Health officials issue warning on TB
Fifty-one people may have been exposed to tuberculosis at two Edmonton Catholic schools, but Alberta Health Services says there is no risk to the general public.
In a news release Wednesday, AHS confirmed it has notified 51 people who were “potentially exposed” to a confirmed case of tuberculosis at two Edmonton-area schools that were not named.
Both schools are in the Edmonton Catholic school district, spokesperson Dana Prefontaine confirmed, but she could not identify the schools or grade levels for privacy reasons.
Notification letters have been sent to people who were potentially exposed containing information about screening and treatment options.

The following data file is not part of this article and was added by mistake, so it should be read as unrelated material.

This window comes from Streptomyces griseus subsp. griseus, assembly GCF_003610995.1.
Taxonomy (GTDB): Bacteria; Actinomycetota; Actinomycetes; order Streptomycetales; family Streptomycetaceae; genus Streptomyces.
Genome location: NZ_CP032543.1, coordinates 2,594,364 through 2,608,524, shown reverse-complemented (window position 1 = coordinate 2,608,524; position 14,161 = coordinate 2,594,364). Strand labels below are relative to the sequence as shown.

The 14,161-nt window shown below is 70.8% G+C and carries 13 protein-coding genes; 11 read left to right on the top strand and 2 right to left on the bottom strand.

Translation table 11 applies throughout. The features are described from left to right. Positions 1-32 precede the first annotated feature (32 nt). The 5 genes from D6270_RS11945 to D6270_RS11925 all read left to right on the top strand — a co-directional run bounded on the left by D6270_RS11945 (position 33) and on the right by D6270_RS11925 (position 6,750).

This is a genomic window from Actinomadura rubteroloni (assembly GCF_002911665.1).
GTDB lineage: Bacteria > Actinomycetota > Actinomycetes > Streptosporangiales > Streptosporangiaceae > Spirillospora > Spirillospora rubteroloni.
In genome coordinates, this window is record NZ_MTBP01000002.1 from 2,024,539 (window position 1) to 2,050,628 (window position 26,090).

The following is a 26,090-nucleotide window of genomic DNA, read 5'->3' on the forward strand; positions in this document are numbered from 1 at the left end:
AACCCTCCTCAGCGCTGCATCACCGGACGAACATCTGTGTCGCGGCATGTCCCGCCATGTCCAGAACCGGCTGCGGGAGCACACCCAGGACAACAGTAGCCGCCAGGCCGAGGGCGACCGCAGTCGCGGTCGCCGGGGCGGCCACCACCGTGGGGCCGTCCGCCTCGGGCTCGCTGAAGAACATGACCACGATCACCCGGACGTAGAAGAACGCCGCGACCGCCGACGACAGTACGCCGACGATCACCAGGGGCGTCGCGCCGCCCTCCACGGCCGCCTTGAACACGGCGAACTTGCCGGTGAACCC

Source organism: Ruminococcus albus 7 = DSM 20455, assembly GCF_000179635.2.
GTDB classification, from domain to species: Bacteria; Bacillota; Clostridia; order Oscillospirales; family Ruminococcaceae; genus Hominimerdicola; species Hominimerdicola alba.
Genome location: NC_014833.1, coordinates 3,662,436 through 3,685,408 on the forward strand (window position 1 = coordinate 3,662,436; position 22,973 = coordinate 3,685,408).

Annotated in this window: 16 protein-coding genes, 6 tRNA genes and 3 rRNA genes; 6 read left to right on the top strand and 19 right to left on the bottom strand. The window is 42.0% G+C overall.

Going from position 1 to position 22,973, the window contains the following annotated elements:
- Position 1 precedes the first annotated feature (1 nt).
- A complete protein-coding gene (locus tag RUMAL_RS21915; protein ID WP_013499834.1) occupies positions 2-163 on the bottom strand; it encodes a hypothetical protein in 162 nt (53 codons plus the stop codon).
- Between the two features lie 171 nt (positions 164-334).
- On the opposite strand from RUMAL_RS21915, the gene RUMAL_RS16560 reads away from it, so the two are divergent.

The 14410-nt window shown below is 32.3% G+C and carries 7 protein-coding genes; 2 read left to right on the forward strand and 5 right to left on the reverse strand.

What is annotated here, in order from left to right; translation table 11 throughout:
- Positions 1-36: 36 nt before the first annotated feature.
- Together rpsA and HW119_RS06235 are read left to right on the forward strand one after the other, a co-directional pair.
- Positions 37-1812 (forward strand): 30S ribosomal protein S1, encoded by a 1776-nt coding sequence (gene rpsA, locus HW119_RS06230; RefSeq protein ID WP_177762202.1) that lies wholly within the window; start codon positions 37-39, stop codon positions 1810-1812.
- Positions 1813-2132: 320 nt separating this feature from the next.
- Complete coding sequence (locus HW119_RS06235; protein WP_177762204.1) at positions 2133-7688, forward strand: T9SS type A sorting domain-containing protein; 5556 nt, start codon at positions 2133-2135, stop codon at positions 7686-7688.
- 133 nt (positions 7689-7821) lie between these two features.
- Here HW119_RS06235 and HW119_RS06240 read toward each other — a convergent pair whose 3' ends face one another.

Tuberculosis is a potentially deadly infection that attacks the lungs.
AHS officials say there is a low risk of transmitting the disease, and that only those who have received letters are considered exposed. There is no risk to either school.
AHS released information about the exposures “as a matter of transparency.” However, the schools are not being named to protect patient confidentiality, according to a release.
“If we identify the schools, that narrows down the pool of potential patients,” AHS spokeswoman Kirsten Goruk said.
The province’s TB Services and Communicable Disease Control teams and the Edmonton Zone Medical Officer of Health are providing followup screening.
There have been 19 confirmed cases of pulmonary tuberculosis in Alberta this year, not including cases diagnosed on indigenous reserves. Ten of those were in the Edmonton health zone and six were in Calgary.
A vaccine known as BCG is used to prevent the spread of tuberculosis in some parts of the world, but has not proved effective in preventing the spread of tuberculosis in North America and is not routinely used, according to health officials.